Navigation Links
Temperature rhythms keep body clocks in sync, UT Southwestern researchers find

DALLAS Oct. 14, 2010 Researchers at UT Southwestern Medical Center have found that fluctuations in internal body temperature regulate the body's circadian rhythm, the 24-hour cycle that controls metabolism, sleep and other bodily functions.

A light-sensitive portion of the brain called the suprachiasmatic nucleus (SCN) remains the body's "master clock" that coordinates the daily cycle, but it does so indirectly, according to a study published by UT Southwestern researchers in the Oct. 15 issue of Science.

The SCN responds to light entering the eye, and so is sensitive to cycles of day and night. While light may be the trigger, the UT Southwestern researchers determined that the SCN transforms that information into neural signals that set the body's temperature. These cyclic fluctuations in temperature then set the timing of cells, and ultimately tissues and organs, to be active or inactive, the study showed.

Scientists have long known that body temperature fluctuates in warm-blooded animals throughout the day on a 24-hour, or circadian, rhythm, but the new study shows that temperature actually controls body cycles, said Dr. Joseph Takahashi, chairman of neuroscience at UT Southwestern and senior author of the study.

"Small changes in body temperature can send a powerful signal to the clocks in our bodies," said Dr. Takahashi, an investigator with the Howard Hughes Medical Institute. "It takes only a small change in internal body temperature to synchronize cellular 'clocks' throughout the body."

Daily changes in temperature span only a few degrees and stay within normal healthy ranges. This mechanism has nothing to do with fever or environmental temperature, Dr. Takahashi said.

This system might be a modification of an ancient circadian control system that first developed in other organisms, including cold-blooded animals, whose daily biological cycles are affected by external temperature changes, Dr. Takahashi said.

"Circadian rhythms in plants, simple organisms and cold-blooded animals are very sensitive to temperature, so it makes sense that over the course of evolution, this primordial mechanism could have been modified in warm-blooded animals," he said.

In the current study, the researchers focused on cultured mouse cells and tissues, and found that genes related to circadian functions were controlled by temperature fluctuations.

SCN cells were not temperature-sensitive, however. This finding makes sense, Dr. Takahashi said, because if the SCN, as the master control mechanism, responded to temperature cues, a disruptive feedback loop could result, he said.


Contact: Aline McKenzie
UT Southwestern Medical Center

Related medicine news :

1. Researchers find future temperatures could exceed livable limits
2. Temperature-sensing protein linked to skin cancer, hirsutism
3. As Temperatures Rise, So Do Cocaine Deaths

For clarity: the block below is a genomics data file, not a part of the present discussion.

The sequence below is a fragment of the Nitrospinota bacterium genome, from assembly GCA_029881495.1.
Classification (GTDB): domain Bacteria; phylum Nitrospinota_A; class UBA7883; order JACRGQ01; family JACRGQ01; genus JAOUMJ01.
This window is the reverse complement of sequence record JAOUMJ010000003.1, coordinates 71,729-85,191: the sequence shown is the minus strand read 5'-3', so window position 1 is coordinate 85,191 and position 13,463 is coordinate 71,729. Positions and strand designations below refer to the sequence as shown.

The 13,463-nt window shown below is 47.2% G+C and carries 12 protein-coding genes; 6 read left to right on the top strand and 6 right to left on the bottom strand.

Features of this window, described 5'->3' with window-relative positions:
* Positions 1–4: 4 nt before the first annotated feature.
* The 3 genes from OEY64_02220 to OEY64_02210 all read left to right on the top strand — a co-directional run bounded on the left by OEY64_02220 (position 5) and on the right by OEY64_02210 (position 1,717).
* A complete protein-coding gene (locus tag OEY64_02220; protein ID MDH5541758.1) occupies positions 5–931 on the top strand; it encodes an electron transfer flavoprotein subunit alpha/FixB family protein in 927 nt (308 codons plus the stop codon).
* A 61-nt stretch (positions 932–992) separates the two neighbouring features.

4. As Temperature Plummets, Its Still Safe to Exercise
5. Almac Launches New STEMS System to Transform Temperature Controlled Shipment Monitoring in Clinical Trials
6. UT Southwestern study to determine whether leptin helps type 1 diabetes patients
7. UT Southwestern researchers create experimental vaccine against Alzheimers
8. Blood test could diagnose Alzheimers disease, UT Southwestern researchers find
9. NIH awards $8 million to UT Southwestern to study metabolism, obesity-related inflammation
10. Lung cancer culprit could offer target for therapy, UT Southwestern researchers report
11. UT Southwestern University Hospital -- St. Paul recognized as Primary Stroke Center
Post Your Comments:
(Date:11/25/2015)... ... ... For the first time, Vitalalert is donating half of its earnings to ... between the two groups began in 2014 with Vitalalert pledging a portion of every ... founded in 1954 and is an international Christian-based health organization whose mission is to ...
(Date:11/25/2015)... ... 2015 , ... Dental professionals who would like to become more proficient on ... Dr. Mark Iacobelli’s Advanced Implant Mentoring (AIM) CE course. Courses will be held on ... co-founders of Advanced Implant Mentoring (AIM), Dr. Iacobelli and Dr. D’Orazio are proud to ...
(Date:11/25/2015)... (PRWEB) , ... November 25, 2015 , ... The McHenry ... a recent successful appellate decision obtained by Attorneys Francisco J. Botto and Alex C. ... v. Illinois Workers’ Compensation Comm’n, 2015 IL App (2d) 130884WC. , According to court ...
(Date:11/25/2015)... ... November 25, 2015 , ... SCOTTSDALE, AZ) - Today, ... in both surgical and non-surgical treatments, announced the expansion of his private practice ... Surgery. , Highly trained and nationally recognized for his natural approach, Dr. ...
(Date:11/25/2015)... ... , ... In an ongoing Clinical Study conducted by an independent physician, Andrew ... is evaluating the efficacy of its product and its disinfection protocol. This study is ... May 2014 through October 2015 at a 360-bed, acute-care, academic medical center located in ...
Breaking Medicine News(10 mins):
(Date:11/25/2015)... THOUSAND OAKS, Calif. , Nov. 25, 2015 /PRNewswire/ ... of a Biologics License Application (BLA) with ... Administration (FDA) for ABP 501, a biosimilar candidate to ... the first adalimumab biosimilar application submitted to the FDA ... biosimilar pathway. Sean E. Harper , M.D., ...
(Date:11/25/2015)... , Nov. 25, 2015  Linden Care, LLC, a ... treatment outcomes for patients suffering from chronic pain, said ... a Temporary Restraining Order (TRO) enjoining Express Scripts from ... companies. --> --> ... of its legal options. --> ...
(Date:11/25/2015)... , Nov. 25, 2015 On ... first federal bellwether trial against Wright Medical Technology, ... to their Conserve metal-on-metal hip implant device, awarded ... Following a two week trial and three days ... metal-on-metal hip device was defectively designed and unreasonably ...
Breaking Medicine Technology: